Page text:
I want to thank Carolyn and John Wheeler of Wheel-View Farm up in Shelburne, MA for answering our many questions. The Wheelers grow amazing grass fed Belted Galloway cattle on a beautiful piece of farmland high in the hills of western Massachusetts. They are former dairy farmers who have been selling direct to the public for several years now. They will ship throughout New England.

If you live in eastern Massachusetts and are interested in ground lamb, I'll be staying in Dedham at my sister's house the weekend of March 14th and 15th. I would be happy to bring some lamb for you if you want to come to Dedham and pick it up. The price is $6.50/lb. and it comes in one pound packages frozen. Just e-mail me and we can make arrangements.


Leslie said...

Isn't the Adams Farm new facility just "da bomb"?? I get such a chuckle that the health authorities (local/state/federal) insisted the slaughterhouse be on the "view" side of the road.

Marie said...


Congratulations on your new venture! We are VERY interested in obtaining our meat sustainably raised and locally grown. And we're all about supporting local farmers, so...I would LOVE to arrange a pick-up of some lamb from you when you're out this way on the 14th and 15th. Sorry to leave this comment on your blog, but I don't know how to find your e-mail address. Let me know what works best for you and we'll work out details. Thanks for the opportunity.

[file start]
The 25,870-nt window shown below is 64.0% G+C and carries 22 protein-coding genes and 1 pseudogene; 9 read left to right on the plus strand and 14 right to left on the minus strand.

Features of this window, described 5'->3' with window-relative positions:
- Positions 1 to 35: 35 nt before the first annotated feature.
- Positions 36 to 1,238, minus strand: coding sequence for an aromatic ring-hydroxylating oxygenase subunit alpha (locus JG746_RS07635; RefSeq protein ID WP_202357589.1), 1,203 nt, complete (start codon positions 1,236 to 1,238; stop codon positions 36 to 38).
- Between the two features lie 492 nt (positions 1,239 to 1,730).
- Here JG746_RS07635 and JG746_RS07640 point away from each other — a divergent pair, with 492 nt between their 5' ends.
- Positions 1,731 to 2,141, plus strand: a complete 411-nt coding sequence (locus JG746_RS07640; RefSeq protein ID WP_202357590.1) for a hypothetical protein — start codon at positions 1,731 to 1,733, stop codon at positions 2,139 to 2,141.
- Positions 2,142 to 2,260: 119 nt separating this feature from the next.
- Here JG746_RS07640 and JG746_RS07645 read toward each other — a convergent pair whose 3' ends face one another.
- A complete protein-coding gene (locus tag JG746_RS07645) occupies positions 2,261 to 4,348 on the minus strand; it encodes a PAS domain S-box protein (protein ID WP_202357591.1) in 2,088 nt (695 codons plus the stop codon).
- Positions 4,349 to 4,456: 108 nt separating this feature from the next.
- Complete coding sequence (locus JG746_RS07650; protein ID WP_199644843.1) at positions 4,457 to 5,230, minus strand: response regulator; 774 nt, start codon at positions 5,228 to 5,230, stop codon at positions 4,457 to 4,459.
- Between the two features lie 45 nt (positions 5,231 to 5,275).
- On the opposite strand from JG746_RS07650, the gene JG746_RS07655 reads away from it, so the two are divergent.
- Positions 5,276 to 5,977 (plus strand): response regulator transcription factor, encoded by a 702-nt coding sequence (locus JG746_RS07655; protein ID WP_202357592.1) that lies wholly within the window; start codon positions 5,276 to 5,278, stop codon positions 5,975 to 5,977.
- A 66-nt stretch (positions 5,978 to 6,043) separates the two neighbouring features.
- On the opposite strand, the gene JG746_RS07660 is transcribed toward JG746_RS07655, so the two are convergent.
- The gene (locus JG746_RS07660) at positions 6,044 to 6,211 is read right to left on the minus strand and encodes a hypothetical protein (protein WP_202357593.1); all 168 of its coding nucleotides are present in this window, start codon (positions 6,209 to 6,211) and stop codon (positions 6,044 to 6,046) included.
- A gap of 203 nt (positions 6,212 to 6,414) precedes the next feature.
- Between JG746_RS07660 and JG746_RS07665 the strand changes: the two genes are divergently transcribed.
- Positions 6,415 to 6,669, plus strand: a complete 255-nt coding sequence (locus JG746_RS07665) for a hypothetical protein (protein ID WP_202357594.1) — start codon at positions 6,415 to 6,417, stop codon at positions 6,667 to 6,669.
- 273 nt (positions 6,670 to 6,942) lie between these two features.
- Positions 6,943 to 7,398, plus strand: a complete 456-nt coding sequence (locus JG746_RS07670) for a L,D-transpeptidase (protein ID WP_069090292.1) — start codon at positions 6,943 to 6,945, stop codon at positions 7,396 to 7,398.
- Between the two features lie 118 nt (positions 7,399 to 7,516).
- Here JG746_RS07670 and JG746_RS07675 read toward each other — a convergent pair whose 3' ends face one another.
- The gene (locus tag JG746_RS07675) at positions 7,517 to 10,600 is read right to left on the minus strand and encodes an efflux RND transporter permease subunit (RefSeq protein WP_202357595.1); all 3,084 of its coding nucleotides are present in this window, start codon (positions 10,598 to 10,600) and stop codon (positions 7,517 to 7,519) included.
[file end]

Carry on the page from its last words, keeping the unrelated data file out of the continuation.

alce said...

I'm happy to hear about your new venture, even though I'm in California and can't benefit from it. I bought half a pasture-raised lamb last year from a woman who's starting a cheesemalking operation, and it was some of the tastiest lamb I've ever had. Plus, I could be confident that it was raised well.

Mo said...

Selling direct to the consumer is very rewarding, for both you and them! My husband and I have been doing this for a number of years with grassfed beef, pasture pork, chickens, and goats. If you need any advice about communication and marketing, let me know and I would be happy to help! :)

Stephanie said...

Congrats! It sounds like a very exciting time.

mb. said...

congrats on your decision! It will be some more work, but it is 'good work, well done' . Who said that? I don't remember. Anyway, congratulations!

marit said...

Well done on an exellent decision, and good luck! I think this is a very good idea, and hope it works out for you. Looking forward to following the progress.

Deborah Robson said...

Love the logo. I'll tell friends in the area who are not vegetarians and love good food.

I used to work in Athol. Now, how many people do you run into who can say that?

coffeechris said...

Congratulations on your new family venture. How exciting for all of you. I love hearing all the lambaventures. The logo is so great. Wish I was closer to be able to purchase. I will let my New England friends, know.

Cary at Serenity Farms said...

Kristen, I love your colorful knitting so was very happy to find your blog and read about your family farm ventures ;D

Good luck with the direct marketing - nice job on the logo! (From another sheep farmer and knitter with slow dial up internet access!)